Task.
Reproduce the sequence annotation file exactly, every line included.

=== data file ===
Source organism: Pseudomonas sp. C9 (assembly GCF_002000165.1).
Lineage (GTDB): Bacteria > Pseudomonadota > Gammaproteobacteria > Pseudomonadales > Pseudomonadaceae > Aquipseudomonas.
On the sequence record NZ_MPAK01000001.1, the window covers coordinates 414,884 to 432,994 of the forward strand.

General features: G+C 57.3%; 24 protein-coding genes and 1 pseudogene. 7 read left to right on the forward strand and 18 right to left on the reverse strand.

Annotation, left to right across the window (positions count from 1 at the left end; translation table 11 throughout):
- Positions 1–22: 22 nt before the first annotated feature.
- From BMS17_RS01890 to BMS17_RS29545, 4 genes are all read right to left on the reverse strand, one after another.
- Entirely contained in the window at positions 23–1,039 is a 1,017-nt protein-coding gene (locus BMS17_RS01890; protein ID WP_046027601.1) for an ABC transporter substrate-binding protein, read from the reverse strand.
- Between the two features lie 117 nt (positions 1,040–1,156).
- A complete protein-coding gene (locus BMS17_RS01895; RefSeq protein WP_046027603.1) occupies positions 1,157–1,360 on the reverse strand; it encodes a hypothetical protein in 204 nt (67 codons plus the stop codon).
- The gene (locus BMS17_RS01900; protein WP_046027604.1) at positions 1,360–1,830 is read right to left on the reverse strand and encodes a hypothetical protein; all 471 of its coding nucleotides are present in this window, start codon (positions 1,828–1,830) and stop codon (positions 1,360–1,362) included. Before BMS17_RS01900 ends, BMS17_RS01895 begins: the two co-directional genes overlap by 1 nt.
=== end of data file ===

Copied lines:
Source organism: Pseudomonas sp. C9 (assembly GCF_002000165.1).
Lineage (GTDB): Bacteria > Pseudomonadota > Gammaproteobacteria > Pseudomonadales > Pseudomonadaceae > Aquipseudomonas.
On the sequence record NZ_MPAK01000001.1, the window covers coordinates 414,884 to 432,994 of the forward strand.

General features: G+C 57.3%; 24 protein-coding genes and 1 pseudogene. 7 read left to right on the forward strand and 18 right to left on the reverse strand.

Annotation, left to right across the window (positions count from 1 at the left end; translation table 11 throughout):
- Positions 1–22: 22 nt before the first annotated feature.
- From BMS17_RS01890 to BMS17_RS29545, 4 genes are all read right to left on the reverse strand, one after another.
- Entirely contained in the window at positions 23–1,039 is a 1,017-nt protein-coding gene (locus BMS17_RS01890; protein ID WP_046027601.1) for an ABC transporter substrate-binding protein, read from the reverse strand.
- Between the two features lie 117 nt (positions 1,040–1,156).
- A complete protein-coding gene (locus BMS17_RS01895; RefSeq protein WP_046027603.1) occupies positions 1,157–1,360 on the reverse strand; it encodes a hypothetical protein in 204 nt (67 codons plus the stop codon).
- The gene (locus BMS17_RS01900; protein WP_046027604.1) at positions 1,360–1,830 is read right to left on the reverse strand and encodes a hypothetical protein; all 471 of its coding nucleotides are present in this window, start codon (positions 1,828–1,830) and stop codon (positions 1,360–1,362) included. Before BMS17_RS01900 ends, BMS17_RS01895 begins: the two co-directional genes overlap by 1 nt.